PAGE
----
In this atmospheric version of the author’s prizewinning short film, a lad woos—and ultimately wins—the Moon.
Strangely, in the film, the story is revealed at the end to be an allegorical take on a more earthly pursuit, but here, Alaimo tells it straight. His heart captured by the Moon, a lonely boy endures “a long and arduous journey upward” (not depicted) to offer her a rose. She rejects that gift, as well as the pearl that he fetches from the sea and the diamond eye he intrepidly cuts from a dragon. Ignoring an old man’s warning that she would transform him forever, he finally ties the Moon in place until she beholds “the beauty of the colors of the day” and so accepts him at last. Except for the climactic daylight spread, the illustrations, drawn from the film, feature a boy, the big crescent Moon, and other shadowy figures lit in pale gold against dark backdrops of equally dim stars. Over and above the bondage bit, not only is the original’s plotline significantly altered and shortened, but two scenes—one showing the lad planning his final ploy and the other of a threatening shadow—are confusingly jammed together.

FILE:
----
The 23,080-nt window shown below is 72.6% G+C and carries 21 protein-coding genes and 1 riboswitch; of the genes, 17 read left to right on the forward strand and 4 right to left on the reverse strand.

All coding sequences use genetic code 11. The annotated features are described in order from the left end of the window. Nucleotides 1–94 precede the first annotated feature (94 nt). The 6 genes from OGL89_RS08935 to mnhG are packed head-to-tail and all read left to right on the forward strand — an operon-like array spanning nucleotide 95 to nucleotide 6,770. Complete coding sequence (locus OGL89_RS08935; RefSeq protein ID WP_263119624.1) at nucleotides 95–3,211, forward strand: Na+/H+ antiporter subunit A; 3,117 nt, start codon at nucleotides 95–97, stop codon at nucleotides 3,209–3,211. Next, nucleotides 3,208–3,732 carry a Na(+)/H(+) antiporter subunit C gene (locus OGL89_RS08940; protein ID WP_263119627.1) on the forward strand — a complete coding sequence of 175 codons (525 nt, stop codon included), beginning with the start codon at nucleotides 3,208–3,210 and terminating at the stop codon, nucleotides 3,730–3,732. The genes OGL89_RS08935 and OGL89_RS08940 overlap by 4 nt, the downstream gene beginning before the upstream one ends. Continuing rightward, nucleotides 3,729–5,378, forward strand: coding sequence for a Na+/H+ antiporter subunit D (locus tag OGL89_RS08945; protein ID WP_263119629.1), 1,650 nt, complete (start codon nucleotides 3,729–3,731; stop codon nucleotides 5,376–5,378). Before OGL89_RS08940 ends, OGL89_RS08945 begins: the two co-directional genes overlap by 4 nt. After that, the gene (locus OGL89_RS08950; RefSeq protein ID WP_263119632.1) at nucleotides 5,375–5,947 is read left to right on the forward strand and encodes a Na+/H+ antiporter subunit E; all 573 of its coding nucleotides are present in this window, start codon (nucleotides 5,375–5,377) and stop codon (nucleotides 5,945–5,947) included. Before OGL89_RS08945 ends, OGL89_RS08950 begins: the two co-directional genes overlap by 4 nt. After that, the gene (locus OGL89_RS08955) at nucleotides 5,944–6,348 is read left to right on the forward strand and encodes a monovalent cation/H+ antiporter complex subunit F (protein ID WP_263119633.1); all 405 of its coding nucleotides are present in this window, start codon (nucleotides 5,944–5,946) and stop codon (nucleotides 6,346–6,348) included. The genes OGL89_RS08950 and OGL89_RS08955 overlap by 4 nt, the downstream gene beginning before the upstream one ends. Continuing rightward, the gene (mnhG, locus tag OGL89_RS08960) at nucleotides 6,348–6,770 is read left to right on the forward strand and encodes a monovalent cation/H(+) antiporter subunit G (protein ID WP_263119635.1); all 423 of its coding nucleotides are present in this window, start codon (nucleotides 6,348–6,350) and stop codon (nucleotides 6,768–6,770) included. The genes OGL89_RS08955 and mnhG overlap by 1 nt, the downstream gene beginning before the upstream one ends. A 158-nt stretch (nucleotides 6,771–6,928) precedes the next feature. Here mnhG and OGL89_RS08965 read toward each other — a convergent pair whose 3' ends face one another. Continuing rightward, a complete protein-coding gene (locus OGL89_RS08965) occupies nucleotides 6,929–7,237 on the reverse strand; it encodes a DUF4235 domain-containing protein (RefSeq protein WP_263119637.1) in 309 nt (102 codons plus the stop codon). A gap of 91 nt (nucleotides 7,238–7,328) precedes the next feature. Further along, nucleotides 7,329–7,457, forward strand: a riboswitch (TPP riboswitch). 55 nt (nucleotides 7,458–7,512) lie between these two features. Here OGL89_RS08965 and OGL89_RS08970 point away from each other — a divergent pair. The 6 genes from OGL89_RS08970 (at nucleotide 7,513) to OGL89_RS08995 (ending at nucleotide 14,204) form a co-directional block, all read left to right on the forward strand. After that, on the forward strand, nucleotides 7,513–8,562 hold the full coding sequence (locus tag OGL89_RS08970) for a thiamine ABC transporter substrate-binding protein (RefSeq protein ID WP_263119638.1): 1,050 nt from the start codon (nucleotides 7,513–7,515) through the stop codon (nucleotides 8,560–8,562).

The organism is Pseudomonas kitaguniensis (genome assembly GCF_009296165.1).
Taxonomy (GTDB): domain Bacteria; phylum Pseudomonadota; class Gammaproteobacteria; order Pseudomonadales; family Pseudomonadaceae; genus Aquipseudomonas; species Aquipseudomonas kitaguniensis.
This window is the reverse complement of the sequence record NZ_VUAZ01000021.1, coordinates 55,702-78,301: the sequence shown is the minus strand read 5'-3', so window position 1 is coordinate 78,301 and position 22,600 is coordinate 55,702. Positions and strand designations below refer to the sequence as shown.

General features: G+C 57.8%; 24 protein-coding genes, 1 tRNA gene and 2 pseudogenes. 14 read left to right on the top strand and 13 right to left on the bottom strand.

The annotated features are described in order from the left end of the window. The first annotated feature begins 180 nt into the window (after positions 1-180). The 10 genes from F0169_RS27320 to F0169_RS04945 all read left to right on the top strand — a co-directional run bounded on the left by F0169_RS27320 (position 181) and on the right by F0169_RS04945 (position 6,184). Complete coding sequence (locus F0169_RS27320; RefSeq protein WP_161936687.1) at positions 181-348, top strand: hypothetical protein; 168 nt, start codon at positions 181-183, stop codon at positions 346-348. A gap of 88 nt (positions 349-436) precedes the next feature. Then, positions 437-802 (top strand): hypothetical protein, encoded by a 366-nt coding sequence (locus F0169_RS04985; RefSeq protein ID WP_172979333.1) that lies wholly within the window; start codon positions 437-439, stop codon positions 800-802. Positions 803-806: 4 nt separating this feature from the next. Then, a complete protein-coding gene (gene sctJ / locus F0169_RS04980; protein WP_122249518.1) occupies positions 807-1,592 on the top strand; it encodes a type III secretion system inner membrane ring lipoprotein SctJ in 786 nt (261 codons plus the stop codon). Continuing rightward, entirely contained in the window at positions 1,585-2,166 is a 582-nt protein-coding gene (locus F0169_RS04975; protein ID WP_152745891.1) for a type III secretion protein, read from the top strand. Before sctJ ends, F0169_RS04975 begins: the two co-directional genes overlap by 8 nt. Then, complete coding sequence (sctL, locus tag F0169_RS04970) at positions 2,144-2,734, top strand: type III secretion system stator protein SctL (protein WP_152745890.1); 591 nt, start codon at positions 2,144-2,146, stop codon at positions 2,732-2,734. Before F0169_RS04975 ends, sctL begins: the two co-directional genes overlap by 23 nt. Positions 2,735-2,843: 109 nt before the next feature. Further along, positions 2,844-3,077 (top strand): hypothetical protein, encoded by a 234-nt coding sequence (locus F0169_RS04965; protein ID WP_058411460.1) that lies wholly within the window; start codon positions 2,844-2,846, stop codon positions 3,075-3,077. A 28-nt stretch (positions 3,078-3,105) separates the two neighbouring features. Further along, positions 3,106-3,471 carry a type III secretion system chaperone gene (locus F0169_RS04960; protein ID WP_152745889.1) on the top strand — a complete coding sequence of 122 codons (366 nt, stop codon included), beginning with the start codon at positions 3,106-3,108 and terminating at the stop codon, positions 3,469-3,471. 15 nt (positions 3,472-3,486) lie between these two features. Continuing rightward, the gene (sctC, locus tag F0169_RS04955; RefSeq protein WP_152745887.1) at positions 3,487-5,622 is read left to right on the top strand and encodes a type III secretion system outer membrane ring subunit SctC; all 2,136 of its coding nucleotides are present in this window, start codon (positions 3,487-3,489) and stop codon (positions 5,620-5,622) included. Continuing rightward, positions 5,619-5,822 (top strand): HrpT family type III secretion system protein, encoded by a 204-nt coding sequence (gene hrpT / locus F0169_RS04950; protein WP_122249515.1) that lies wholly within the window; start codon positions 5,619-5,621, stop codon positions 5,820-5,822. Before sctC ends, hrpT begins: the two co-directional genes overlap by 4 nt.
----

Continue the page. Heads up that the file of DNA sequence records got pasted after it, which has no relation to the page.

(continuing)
In video and on paper, the art casts an evocative glow, but the story is much changed and the transition from one medium to the other, awkwardly accomplished. (Picture book. 6-8)